Apologies all for the OT; just a few _brief_ replies. If anyone wants a
serious discussion about this, the internet-history list would be the place
to start it.
From: Charles Anthony
What they did was 'NAT plus IPV6 will solve
Yes, but not explicitly; the 'official' IETF position was 'IPv6 will replace
IPv4', and they pretty consistently refused to acknowledge that NAT would
likely play a major role.
I 'sort of' understand the second part - NAT is, architecturaly, very grubby
(for a long list of reasons this is not the place to go into) - but it soon
got the point of ostrich-like refusal to recognize reality - which meant that
instead of an _architected_ approac to using NAT, it mostly got an utterly
'ad hoc' adoption.
From: Robert Johnson
So, I'm curious what your objections to v6 are
It's different from IPv4 (i.e. old code can't understand it), but not
different enough (i.e. it doesn't have enough new capabilities to make it
worth switching to - IPv4 has many architectural issues, but that topic is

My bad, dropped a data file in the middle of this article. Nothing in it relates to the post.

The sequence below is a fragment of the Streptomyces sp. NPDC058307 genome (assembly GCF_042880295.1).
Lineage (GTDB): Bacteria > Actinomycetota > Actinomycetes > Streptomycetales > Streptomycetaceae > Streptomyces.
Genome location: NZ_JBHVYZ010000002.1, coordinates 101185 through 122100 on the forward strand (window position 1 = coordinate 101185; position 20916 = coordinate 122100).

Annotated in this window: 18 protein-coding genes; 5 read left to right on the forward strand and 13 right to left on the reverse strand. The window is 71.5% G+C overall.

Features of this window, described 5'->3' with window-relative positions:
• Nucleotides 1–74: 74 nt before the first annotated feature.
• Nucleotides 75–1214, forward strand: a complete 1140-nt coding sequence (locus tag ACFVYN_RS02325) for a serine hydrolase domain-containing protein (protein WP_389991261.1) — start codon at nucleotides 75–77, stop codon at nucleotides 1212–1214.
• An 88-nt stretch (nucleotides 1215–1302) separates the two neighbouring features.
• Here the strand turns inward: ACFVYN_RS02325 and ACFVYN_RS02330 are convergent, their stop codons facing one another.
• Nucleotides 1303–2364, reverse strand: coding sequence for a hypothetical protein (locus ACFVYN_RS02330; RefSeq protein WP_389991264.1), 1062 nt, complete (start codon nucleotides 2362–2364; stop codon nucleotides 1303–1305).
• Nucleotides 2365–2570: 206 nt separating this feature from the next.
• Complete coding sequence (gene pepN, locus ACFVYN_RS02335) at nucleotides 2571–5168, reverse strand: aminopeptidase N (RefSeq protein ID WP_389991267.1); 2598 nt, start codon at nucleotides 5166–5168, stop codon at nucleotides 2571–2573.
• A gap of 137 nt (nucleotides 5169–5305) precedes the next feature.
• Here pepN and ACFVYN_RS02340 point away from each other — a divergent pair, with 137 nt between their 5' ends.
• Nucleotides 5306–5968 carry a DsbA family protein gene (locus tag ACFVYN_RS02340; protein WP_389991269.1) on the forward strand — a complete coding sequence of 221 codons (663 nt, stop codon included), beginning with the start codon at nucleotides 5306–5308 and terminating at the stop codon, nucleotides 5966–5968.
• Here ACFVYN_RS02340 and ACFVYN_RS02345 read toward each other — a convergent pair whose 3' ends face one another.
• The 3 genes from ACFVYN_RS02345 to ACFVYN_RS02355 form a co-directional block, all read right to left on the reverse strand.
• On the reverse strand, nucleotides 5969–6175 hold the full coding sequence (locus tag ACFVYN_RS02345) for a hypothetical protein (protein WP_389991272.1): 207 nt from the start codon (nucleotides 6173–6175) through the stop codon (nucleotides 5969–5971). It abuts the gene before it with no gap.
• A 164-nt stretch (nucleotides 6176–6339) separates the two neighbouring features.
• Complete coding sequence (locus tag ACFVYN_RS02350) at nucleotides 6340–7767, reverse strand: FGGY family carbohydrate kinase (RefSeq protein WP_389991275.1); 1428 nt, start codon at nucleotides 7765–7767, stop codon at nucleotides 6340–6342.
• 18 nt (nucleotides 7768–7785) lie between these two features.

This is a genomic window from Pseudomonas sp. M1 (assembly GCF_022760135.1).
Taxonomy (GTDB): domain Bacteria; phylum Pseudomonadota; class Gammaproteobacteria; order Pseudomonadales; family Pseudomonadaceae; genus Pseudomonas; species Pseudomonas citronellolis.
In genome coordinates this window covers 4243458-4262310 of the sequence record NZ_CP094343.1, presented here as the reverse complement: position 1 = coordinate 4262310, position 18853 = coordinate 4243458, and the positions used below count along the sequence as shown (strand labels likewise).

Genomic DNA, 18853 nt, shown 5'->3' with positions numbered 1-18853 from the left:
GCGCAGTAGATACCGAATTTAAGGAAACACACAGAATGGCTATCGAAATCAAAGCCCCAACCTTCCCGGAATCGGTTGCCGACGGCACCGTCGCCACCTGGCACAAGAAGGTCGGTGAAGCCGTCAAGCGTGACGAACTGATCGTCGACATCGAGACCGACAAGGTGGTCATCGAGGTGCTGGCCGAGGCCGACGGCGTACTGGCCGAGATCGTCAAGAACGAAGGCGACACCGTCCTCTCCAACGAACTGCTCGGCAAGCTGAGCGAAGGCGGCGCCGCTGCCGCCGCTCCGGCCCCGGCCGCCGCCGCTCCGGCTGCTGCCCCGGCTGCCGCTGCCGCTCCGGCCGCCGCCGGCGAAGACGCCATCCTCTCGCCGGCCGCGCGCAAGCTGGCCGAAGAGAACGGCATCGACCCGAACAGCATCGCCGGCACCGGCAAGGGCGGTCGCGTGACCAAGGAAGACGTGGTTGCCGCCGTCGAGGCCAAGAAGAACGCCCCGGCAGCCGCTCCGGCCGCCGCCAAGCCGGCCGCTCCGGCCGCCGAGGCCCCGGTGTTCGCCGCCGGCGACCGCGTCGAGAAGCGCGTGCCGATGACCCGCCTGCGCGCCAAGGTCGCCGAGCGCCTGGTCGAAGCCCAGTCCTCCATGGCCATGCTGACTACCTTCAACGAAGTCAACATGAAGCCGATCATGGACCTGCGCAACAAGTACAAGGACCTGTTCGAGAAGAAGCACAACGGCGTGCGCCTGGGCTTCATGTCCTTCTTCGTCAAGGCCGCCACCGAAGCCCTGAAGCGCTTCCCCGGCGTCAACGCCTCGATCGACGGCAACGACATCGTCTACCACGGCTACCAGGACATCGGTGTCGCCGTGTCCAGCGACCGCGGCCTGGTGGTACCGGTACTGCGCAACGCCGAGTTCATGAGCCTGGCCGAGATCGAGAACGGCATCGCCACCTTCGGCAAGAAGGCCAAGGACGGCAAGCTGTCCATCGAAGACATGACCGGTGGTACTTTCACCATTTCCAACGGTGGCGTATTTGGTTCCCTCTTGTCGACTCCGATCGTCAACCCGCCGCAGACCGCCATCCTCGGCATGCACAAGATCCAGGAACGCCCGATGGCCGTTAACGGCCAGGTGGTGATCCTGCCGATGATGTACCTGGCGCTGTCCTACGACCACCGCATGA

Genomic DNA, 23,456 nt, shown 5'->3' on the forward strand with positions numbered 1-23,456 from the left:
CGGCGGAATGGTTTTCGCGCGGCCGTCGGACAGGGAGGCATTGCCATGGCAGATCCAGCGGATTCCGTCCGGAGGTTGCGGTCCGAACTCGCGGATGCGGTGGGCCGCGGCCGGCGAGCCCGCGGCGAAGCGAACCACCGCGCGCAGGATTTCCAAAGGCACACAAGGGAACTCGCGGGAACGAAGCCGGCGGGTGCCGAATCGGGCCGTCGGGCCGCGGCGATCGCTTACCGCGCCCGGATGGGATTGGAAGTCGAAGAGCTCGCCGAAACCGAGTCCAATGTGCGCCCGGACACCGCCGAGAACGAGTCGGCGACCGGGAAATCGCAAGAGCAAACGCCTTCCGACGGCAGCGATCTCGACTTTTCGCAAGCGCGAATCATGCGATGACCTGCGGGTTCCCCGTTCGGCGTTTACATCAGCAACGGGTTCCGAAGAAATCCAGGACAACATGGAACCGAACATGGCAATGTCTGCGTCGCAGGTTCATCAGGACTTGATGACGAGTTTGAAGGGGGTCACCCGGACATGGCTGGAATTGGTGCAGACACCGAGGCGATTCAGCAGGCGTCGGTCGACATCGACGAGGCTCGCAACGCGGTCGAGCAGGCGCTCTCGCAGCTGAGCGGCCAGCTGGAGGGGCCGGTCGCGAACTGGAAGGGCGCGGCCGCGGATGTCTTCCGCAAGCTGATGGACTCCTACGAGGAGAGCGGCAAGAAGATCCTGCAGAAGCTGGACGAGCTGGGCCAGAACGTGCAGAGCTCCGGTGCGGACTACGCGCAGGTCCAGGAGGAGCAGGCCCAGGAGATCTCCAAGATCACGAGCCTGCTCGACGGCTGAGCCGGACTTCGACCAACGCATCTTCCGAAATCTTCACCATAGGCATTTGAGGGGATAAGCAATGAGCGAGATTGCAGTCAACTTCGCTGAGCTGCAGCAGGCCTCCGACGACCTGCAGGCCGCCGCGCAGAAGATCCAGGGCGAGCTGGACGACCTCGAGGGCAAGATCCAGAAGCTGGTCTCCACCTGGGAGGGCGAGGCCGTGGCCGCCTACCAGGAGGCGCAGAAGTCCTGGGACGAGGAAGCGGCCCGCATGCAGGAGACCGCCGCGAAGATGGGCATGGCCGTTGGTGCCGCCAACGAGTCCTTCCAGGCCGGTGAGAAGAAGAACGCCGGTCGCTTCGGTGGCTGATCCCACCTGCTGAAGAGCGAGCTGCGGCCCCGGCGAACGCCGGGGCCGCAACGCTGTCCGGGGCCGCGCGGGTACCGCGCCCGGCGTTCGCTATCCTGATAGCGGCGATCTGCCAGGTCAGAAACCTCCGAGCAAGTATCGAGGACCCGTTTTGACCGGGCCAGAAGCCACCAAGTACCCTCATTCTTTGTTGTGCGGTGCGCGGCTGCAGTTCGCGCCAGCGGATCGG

too complex to go into here).
how would you solve the shortage of IP addresses?
You have to start by realizing that IPv4 addresses serve at least three
functions: i) identify the communicating device (in the sense that 'Noel
Chiappa' identifies me), ii) says _where_ the thing is in the Internet (like
a street address does IRL), and iii) is used by intermediate switching nodes
to forward traffic. So the first step is to pull out ii) and iii), which can
be done without modifying the hosts, and there are many designs that did so.
Alas, a fuller discussion of this complex topic is not really appropriate
here... Ask on internet-history, if you want to know more.